Saturday, April 19, 2014

It Ain't A Party

If you go to a party, you expect certain things. You expect there to be drinks, both alcoholic and non-alcoholic. You expect music, usually of the recorded variety, but occasionally a live performer. You expect other people, some you might know, others you're meeting for the first time. And best of all (at least for me) you expect something to eat.

Maybe it's because you don't have to do anything other than pick it up and put it in your mouth, party food always tastes good. Unless it's your party and you get bogged down in the preparation (and even then you can ask others to bring stuff), it's as much a reason to go as the people or the occasion. Strike that; it is THE reason to attend. Doesn't matter if it's a bowl of nuts or a piece of sushi, a mini cupcake or a piece of chicken on a toothpick. All that is required is the ability to juggle a napkin, a small plate and a half filled glass, while simultaneously stuffing something in your mouth. It's a true walk-and-chew mini-quiche at the same time moment.

As to the food itself, it almost doesn't matter. At one I went to recently there was everything from apple turnovers to pizza to some kind of individual-serving-in-a-plastic-cup of a broccoli salad in a vinaigrette, surprisingly tasty in spite of its presentation. Another more high-end gathering included a full raw bar, artisanal breads and dips, and sliced-to-order fillet of beef. Still another included these little chicken things, as well as some kind of round, breaded, fried... well, actually, I'm not sure what was inside, but it was mighty tasty. The bottom line is that I didn't starve at any of them.

For while I may have to force myself out of my comfort zone so as not stand in one place and instead, circulate to chat and meet people, I have no similar reticence with the victuals. I start at one end of the room, and plot a circuitous course to the other. Along the way I take a bite or two of everything and anything. And if the food is being passed, I use what little trigonometry I remember to calculate the intersection point between myself and the moving wait staff, the better to snag the stuff hot out of oven. Hockey great Wayne Gretsky famously said he didn't skate to where the puck was, but to where it would be. I do the same, just with mini-eggrolls.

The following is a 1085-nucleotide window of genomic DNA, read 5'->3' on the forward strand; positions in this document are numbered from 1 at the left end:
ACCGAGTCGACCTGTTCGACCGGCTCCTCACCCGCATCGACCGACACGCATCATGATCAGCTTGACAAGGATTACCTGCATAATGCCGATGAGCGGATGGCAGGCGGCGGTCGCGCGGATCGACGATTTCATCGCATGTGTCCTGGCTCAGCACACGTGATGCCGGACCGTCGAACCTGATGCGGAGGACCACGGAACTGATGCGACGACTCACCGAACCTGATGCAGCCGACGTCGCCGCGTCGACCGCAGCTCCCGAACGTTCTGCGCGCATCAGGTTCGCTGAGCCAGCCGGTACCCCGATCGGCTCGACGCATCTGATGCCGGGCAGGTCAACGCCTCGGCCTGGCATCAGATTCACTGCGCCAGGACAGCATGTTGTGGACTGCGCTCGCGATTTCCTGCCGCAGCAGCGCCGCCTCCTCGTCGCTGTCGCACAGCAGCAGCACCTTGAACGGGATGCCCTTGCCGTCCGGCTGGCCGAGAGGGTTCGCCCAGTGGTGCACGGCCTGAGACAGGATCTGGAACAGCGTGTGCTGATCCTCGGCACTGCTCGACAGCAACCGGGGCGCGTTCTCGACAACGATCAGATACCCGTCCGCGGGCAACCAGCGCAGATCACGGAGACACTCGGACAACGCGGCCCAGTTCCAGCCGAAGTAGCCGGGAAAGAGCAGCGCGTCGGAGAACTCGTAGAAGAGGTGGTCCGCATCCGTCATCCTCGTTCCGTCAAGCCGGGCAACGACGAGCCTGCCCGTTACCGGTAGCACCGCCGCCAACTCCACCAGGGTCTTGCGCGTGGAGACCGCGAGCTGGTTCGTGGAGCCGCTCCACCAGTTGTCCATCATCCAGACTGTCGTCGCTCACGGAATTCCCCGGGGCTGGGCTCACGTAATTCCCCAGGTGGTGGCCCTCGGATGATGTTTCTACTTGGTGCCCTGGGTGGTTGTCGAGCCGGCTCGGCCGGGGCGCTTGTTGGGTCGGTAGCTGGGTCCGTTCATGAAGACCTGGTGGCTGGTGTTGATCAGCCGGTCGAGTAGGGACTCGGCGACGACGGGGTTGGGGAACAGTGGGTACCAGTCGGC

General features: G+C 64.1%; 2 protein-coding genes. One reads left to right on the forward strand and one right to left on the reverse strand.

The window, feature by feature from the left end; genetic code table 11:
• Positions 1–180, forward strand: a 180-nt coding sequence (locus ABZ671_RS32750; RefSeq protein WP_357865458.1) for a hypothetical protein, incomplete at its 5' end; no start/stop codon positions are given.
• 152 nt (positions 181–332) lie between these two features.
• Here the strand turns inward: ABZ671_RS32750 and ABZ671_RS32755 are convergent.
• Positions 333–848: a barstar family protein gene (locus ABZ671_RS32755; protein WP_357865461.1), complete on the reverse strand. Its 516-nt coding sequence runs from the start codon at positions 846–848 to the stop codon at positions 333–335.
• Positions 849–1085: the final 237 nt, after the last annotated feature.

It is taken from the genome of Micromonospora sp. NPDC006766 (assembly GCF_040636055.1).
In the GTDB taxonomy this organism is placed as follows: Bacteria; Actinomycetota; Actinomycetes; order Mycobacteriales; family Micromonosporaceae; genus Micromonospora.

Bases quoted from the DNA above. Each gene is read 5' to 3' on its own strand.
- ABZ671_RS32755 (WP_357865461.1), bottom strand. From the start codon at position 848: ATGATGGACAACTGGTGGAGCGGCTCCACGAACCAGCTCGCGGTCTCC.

That being said, while you might fault me for not being discriminating in my consumption, I do have favorites. I love cheeses, and would happily spend the entire party trying one after the other from those big mirrored platters accented with grapes and dried apricots. A good iced seafood spread is hard to tear yourself away from, whether it includes sushi, shrimp, clams or oysters. And if there's an assortment of desserts, rest assured that I will try every one, even if it means I take just one bite of Key Lime pie, then put it discretely on a waiter's passing tray, only to repeat the same with a serving of the apple spice cake.  

But there is one thing that turns my knees to utter jelly when it makes an appearance. Yes, I enjoy spinach balls, have learned to like pâté and can appreciate a sprinkling of caviar as a garnish.  But if I see them put out a plate of pigs-in-blankets, well, you better clear a path.

I know that individually it's not much. Just a little hot dog, an object of dubious pedigree at best. A piece of dough, puff pastry if you're lucky, but the biscuit variety in a pinch. And spicy mustard, sometimes designer with seeds in it, though Gulden's brown is actually best. But together? Together it's heaven. It's peanut butter and jelly, it's french fries and ketchup, it's popcorn and butter. It's something that just, well, works.

Let me be clear: if you're inviting me over for any reason I'm happy to come. I'll happily eat your savory cheese truffles with chives. And I'll be sure to try those crispy zucchini blossoms. And no doubt those prosciutto, mozzarella and basil roll-ups you got from that little deli sound delicious. But you ain't got pigs in blankets? Well, I'm not so sure you can really call it a party.


Marc Wollin of Bedford loves to eat. His column appears regularly in The Record-Review, The Scarsdale Inquirer and online at, as well as via Facebook, LinkedIn and Twitter.

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